The Church in Scotland
A Tour of Wigtownshire
Ghosts in my Past
Counties, Countries, and other...
Geography of Wigtownshire
Origins of the People
Castle of St. John
Ghost of Galdenoch
Death and the IGI
Old Parish Records [OPR]
The Rover of Loch Ryan
Farm Servant vs Ag Lab
What can a Professional Genealogist do?
What Makes a Good Researcher
The Museum, Newton Stewart
|Submitted to the Rootsweb's Fermanagh-L mailing list by Joe and Laura Schmidt, May 1998
- The public ceremony in which your distinguished ancestor participated and at which the platform collapsed under him turned out to be a hanging.
- At last, after much hard work, you have solved the mystery you have been working on for two years. You presented it to your Aunt, she said : "I could have told you that".
- You search ten years for your grandmother's maiden name to eventually find it on a letter in a box in your attic.
- You never asked your father about his family when he was alive, because you were not interested in Genealogy then.
- The Will you need was in the safe on the 'Titanic".
- Copies of old newspapers have holes punched in them only where the names are listed.
- John, son of Thomas, the immigrant whom your family claim as the family progenitor, died on board ship at the age of 10.
- Your Grandfather's newspaper obituary states that he died leaving no issue of record.
- Another Genealogist has just insulted the keeper of vital records that you need.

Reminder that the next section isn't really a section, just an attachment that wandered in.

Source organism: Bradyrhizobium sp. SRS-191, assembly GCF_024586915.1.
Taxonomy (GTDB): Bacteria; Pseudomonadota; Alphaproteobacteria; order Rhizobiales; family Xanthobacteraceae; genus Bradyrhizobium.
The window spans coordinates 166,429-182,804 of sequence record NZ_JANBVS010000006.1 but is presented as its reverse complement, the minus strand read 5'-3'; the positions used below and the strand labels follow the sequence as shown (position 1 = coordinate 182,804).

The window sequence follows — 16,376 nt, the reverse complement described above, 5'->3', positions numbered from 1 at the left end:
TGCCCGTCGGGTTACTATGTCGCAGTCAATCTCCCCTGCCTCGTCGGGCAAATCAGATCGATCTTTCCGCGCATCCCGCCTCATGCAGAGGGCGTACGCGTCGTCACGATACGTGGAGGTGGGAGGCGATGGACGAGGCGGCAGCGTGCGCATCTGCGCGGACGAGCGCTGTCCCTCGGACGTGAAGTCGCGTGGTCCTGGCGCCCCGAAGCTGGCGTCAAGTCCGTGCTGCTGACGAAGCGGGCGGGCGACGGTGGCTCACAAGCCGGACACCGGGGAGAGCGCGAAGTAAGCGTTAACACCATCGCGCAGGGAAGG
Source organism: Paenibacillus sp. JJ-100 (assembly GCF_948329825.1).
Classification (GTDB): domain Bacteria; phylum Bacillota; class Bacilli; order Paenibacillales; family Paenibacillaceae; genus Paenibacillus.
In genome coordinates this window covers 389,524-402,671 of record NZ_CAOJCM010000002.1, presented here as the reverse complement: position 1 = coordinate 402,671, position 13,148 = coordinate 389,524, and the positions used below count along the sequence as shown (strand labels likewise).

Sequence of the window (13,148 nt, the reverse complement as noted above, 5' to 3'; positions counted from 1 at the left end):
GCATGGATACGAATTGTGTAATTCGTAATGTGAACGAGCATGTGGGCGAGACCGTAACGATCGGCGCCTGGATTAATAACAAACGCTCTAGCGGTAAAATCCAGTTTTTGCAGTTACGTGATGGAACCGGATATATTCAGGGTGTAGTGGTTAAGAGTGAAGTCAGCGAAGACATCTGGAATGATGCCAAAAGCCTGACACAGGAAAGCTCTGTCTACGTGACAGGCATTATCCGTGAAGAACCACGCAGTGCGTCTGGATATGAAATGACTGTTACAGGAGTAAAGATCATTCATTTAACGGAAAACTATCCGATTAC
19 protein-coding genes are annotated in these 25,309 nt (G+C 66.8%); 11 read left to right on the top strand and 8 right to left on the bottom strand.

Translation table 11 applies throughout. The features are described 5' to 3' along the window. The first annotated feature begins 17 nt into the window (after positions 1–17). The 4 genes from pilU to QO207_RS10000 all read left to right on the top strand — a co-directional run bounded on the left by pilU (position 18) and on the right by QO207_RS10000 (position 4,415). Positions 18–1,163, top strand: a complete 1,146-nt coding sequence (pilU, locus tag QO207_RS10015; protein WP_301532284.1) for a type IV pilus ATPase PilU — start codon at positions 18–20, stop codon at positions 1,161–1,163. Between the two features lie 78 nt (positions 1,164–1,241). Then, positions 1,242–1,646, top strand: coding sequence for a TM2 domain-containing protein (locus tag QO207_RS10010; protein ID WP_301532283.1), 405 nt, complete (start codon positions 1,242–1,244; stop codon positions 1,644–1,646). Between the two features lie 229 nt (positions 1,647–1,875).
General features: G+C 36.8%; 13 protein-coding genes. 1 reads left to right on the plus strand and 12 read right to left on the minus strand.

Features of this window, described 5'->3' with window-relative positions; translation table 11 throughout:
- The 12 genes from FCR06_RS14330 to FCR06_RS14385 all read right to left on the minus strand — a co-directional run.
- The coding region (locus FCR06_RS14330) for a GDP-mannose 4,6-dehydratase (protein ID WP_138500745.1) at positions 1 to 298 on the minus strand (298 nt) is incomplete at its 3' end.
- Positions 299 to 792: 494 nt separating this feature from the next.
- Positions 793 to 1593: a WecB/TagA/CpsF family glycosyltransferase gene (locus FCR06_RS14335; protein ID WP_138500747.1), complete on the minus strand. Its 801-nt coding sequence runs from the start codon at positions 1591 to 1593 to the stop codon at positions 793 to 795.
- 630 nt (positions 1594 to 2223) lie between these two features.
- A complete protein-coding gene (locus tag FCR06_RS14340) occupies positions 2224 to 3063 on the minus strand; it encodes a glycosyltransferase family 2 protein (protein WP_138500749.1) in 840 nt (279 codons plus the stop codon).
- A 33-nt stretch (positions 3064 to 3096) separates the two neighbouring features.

- The relative who had all the family photographs gave them all to her daughter who has no interest in genealogy and no inclination to share them.
- The only record you find for your great Grandfather is that his property was sold at a sheriff's sale of insolvency.
- The one document that would supply the missing link in your dead-end line has been lost due to fire, flood, or war.
- The town clerk to whom you wrote for information sends you a long handwritten letter which is totaly illegible.
- The spelling of your European ancestor's name bears no relationship to its current spelling or pronunciation.
- None of the pictures in your recently deceased grandmother's photo album have names on them.
- No one in your family tree ever did anything noteworthy, owned property, was sued or was named in a will.
- You learn that your great Aunt's will executor just sold her life's collection of family genealogy materials to a flea market dealer, "somewhere in New York City".
- Ink fades and paper deteriorates at a rate proportional to the value of the data recorded.
- The 37 volume, 1,600 page history of your county of origin isn't indexed.
- You finally find your grandparent's wedding record and discover that the bride's father was named John Smith.
- You inherit the old family photo albums, only to discover that all the pictures were glued in and cannot be removed to check for names on the backs.